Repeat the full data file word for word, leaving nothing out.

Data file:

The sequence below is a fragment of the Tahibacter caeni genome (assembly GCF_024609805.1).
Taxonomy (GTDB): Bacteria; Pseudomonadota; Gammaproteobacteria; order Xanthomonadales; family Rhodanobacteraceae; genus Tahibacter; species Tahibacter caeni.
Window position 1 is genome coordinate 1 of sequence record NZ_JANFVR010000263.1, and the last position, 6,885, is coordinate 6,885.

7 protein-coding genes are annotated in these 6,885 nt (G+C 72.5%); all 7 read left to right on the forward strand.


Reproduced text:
The sequence below is a fragment of the Tahibacter caeni genome (assembly GCF_024609805.1).
Taxonomy (GTDB): Bacteria; Pseudomonadota; Gammaproteobacteria; order Xanthomonadales; family Rhodanobacteraceae; genus Tahibacter; species Tahibacter caeni.
Window position 1 is genome coordinate 1 of sequence record NZ_JANFVR010000263.1, and the last position, 6,885, is coordinate 6,885.

7 protein-coding genes are annotated in these 6,885 nt (G+C 72.5%); all 7 read left to right on the forward strand.